# Imaginary Numbers and DFT

I'm not a math guy per se, but i am trying to understand the DFT. I get to the point where imaginary numbers are used with Euler's formula. What I don't understand is why we need an imaginary plane or "i" to begin with since we can plot any point on a real plane using sin and cos ? I am using this site and I get to the Euler's formula page before I crash. I am a Musician/Programmer trying to broaden my knowledge.

https://jackschaedler.github.io/circles-sines-signals/

I think that in the sense you are asking, you don't in fact "need" the complex plane. You can just use the real plane with pairs of coordinates. That's choosing to write $$(\cos \theta , \sin \theta)$$ instead of $$e^{i \theta} .$$ But if you do eschew the complex number formalism you miss out on some compact notation and some algebra that helps you understand how the DFT works. In particular, the identity $$e^{i (\sigma + \theta)} = e^{i \sigma} e^{i \theta}$$ is much more suggestive than the addition formulas for $$\sin$$ and $$\cos$$.

It's true that in the end you can use the real Fourier series or the complex one and they are equal. I can think of one argument (which I think is very important) why the complex Fourier series is important:

Consider some function $$f$$ for which you want to find the real Fourier series. To do that you have to compute all the coefficients $$a_i, b_i$$ in the series $$f(x) = a_0 + \Sigma_{i = 1}^{\infty}a_icos(ix) + b_isin(ix)$$: The coefficients can be calculated as integrals, for the $$a_k$$s: $$a_k = 2/T\int_{-T/2}^{T/2}f(t)cos(\frac{kt2\pi}{T})dt$$ where $$T$$ denotes the fundamental period of the function $$f$$. Sometimes these integrals are hard to calculate but it is easier to calculate the integrals which are needed for the complex Fourier series coefficients (using the residue theorem of complex analysis for example).

Of course you can compute the real coefficients once you found the complex coefficients. But the thing is that for the sake of computation the complex coefficients are often very useful.

Since you are a programmer: In order to understand libraries which implement the DFT you will certainly have to learn about the complex Fourier series.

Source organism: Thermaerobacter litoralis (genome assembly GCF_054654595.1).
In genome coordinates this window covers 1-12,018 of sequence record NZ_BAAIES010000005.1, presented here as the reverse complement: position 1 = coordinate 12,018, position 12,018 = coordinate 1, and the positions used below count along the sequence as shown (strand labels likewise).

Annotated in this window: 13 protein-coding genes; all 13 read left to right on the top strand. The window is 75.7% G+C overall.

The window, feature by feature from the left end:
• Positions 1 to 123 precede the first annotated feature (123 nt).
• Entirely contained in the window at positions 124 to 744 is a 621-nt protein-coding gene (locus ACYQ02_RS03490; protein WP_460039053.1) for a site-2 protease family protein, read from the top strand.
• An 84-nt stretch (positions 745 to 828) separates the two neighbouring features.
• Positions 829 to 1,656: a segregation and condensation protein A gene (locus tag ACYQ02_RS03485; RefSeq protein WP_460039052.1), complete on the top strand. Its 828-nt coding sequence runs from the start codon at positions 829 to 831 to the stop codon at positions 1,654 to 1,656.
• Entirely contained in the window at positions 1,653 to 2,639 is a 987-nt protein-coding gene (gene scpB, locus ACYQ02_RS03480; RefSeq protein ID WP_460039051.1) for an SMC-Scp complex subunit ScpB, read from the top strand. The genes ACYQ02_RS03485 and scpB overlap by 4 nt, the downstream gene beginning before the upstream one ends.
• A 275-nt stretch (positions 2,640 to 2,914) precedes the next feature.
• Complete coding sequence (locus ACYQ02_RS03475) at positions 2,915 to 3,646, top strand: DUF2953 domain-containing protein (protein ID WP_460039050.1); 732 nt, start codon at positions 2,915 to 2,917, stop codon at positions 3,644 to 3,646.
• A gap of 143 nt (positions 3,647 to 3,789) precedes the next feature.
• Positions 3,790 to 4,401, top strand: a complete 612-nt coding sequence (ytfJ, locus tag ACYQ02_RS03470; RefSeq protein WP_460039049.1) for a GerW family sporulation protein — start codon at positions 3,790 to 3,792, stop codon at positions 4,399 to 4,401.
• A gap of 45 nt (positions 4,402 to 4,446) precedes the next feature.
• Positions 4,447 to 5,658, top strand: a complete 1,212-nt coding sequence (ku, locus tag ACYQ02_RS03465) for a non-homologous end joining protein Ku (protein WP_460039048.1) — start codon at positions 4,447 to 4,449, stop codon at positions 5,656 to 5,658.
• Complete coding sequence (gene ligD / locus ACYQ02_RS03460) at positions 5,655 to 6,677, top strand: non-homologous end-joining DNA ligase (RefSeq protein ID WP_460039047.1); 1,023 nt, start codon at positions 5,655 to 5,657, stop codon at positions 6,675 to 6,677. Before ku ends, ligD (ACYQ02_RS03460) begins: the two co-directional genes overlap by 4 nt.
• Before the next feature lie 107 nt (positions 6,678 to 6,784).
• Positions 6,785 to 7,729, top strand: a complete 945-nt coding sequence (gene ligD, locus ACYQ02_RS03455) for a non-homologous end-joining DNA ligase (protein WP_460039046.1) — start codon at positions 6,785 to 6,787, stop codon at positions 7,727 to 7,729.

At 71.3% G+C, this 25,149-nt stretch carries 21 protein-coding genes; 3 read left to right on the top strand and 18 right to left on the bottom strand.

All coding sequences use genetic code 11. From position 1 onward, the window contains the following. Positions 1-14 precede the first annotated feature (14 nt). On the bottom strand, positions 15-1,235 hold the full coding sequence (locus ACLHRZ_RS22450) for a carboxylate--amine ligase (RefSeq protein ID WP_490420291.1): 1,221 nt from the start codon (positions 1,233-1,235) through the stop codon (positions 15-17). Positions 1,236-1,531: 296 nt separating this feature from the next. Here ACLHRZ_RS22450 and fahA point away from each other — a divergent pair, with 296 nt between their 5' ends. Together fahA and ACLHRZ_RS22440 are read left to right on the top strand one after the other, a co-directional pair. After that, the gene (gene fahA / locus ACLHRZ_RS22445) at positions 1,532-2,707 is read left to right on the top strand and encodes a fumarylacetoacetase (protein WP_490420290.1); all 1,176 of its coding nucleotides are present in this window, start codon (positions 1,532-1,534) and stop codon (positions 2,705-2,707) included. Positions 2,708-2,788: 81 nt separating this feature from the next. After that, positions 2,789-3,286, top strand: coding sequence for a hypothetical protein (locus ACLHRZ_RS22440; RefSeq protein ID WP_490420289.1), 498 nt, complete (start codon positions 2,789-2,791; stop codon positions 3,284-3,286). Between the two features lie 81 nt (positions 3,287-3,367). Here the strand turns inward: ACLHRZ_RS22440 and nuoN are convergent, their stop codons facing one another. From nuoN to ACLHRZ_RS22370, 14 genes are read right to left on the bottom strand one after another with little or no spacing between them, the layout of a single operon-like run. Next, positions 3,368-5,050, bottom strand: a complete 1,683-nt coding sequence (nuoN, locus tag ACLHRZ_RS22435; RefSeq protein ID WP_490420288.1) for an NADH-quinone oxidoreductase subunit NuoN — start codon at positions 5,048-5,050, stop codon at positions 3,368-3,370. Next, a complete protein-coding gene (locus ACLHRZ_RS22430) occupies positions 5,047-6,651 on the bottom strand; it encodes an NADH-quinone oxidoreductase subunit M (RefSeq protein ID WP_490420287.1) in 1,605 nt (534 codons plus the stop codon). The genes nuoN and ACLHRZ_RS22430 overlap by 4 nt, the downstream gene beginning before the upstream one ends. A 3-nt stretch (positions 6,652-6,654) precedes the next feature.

Since you are a musician: The real Fourier series is more interesting here because it's coefficients are easily interpreted. The sound of a particular instrument is determined by its waveform. Its waveform is a periodic function for which you can find the real Fourier series. In this representation the coefficient tell you which overtones are the most relevant for this instrument. For example: You are playing an A($$440$$Hz) on your instrument, hence your fundamental period is $$1/440s$$. Now assume that all the $$a_k$$'s are zero and that $$b_2$$ is significantly larger than other coefficients in the real Fourier series representation for your waveform. This means that the period $$1/880s$$ is important meaning that the overtone at $$880$$Hz is strongly represented in your instrument.

You don't need to use the complex Fourier series for many applications. The Wikipedia article Discrete cosine transorm describes some of them as follows:

DCTs are important to numerous applications in science and engineering, from lossy compression of audio (e.g. MP3) and images (e.g. JPEG) (where small high-frequency components can be discarded), to spectral methods for the numerical solution of partial differential equations

The article goes on to state that among the variants of the transform are

the discrete sine transform (DST), which is equivalent to a DFT of real and odd functions

Later on in more detail it states

The obvious distinction between a DCT and a DFT is that the former uses only cosine functions, while the latter uses both cosines and sines (in the form of complex exponentials).

You can read the article for more technical details and pointers to references for more information. The summary is that the complex Fourier series is elegant, but for many real world applications, there are clear advantages to using DCT. This does not negate the great importance of the DFT for theoretical purposes which is based on the use of Euler's formula to model simple harmonic motion. In other words, simple harmonic motion is closely related to circular motion using the important identity $$\, \sin(t)^2 + \cos(t)^2 = 1\,$$ and that $$\, \frac{d}{dt}\sin(t) = \cos(t), \: \frac{d}{dt} \cos(t) = -\sin(t).\,$$ The fact that these are naturally modeled by complex numbers is one of the most striking results in all of mathematics.